The reaction was loudest in Baldwin County, where Brown is from. And it is yet to die down along the coast. This is hardly a surprise since Brown was the face of an active effort last March to defeat a school tax vote. The campaign preceding the vote was contentious and divisive. Supporters of the measure felt that Brown and his followers were less than honest and forthright with their information. The Secretary of State’s office said the Brown troops were in violation of the Fair Campaign Practices Act.

Whereas losing candidates for office may lick their wounds for a spell after election day, then go about their business, mothers who feel that someone took aim at their child’s education hold grudges much, much longer.

The governor was aware of this. People told the governor’s staff that Brown carried too much baggage and should not be appointed. Obviously this advice was ignored.

Valerie Strauss reports on this story here. She includes a letter that Larry Lee wrote to the Governor, expressing his outrage about this outrageous appointment.

She notes that Alabama Governor Bentley–an ardent supporter of charters and vouchers– was recently appointed vice chair of the National Governors Association’s committee on education and the workforce.

Larry Lee started his own blog, which is a good thing, because he understands Alabama politics and cares deeply about improving public education.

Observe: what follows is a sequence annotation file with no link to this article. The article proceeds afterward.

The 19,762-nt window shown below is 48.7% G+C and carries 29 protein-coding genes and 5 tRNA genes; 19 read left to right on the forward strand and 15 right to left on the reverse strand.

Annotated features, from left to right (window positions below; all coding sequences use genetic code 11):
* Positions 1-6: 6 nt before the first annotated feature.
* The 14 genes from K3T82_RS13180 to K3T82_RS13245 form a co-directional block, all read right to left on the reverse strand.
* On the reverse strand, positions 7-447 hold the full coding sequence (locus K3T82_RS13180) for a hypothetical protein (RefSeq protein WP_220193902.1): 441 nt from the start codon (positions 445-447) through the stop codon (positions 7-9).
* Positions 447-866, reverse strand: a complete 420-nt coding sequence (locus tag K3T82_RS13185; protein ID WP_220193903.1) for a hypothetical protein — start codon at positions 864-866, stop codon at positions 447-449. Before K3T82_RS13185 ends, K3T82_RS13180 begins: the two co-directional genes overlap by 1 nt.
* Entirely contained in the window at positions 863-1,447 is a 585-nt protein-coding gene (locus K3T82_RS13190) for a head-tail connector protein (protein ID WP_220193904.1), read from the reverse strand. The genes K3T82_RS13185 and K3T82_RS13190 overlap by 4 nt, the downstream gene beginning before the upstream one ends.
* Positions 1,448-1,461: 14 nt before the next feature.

In this post, he follows the money that preceded the legislature’s approval of charter schools.

He writes:

Even an amateur swami with a cloudy crystal ball could have told us how the recent vote to approve charter schools in Alabama would play out. In fact, he didn’t even have to look at his ball, they could have looked at 2014 campaign financial disclosures instead.

There they would have found a trail of contributions of thousands and thousands of dollars from charter supporters to friendly legislators.

This bill passed the Senate 22-12 the first time it was voted on. One senator did not vote, eight Democrats voted against it, as did the one Independent and three Republicans. All yes votes were Republican.

Interesting that in the deep South, the Democrats know what “school choice” will lead to. Segregation.

Where did the money come from?

The “Big Three” donors supporting charters last year were Bob Riley’s Alabama 2014 PAC, the Business Council of Alabama’s Progress PAC (run by Billy Canary) and Speaker Mike Hubbard’s Storm PAC. (These three have also been strong supporters of the Alabama Accountability Act.)

Together, they spent $5.1 million dollars in 2014 in hopes of having friendly politicians in place. Obviously their plan worked well. This money came from an assortment of sources. While BCA depends on their Alabama members for support, the Riley and Hubbard PACs cast a wider net and got checks from across the country. Companies such a Pfizer, General Electric, Anheuser Busch, Cemex and International Paper donated. As did pay day lenders and charter supporters like StudentsFirst and K12….

Let’s take a closer look at how the pot was split in the Senate.

None of the eight Democrats or the lone Independent who voted against charters got a penny from Riley, Hubbard or BCA. The Republican who did not vote got $1,000 and the three Republicans who voted “nay” got a total of $77,000, mostly from BCA.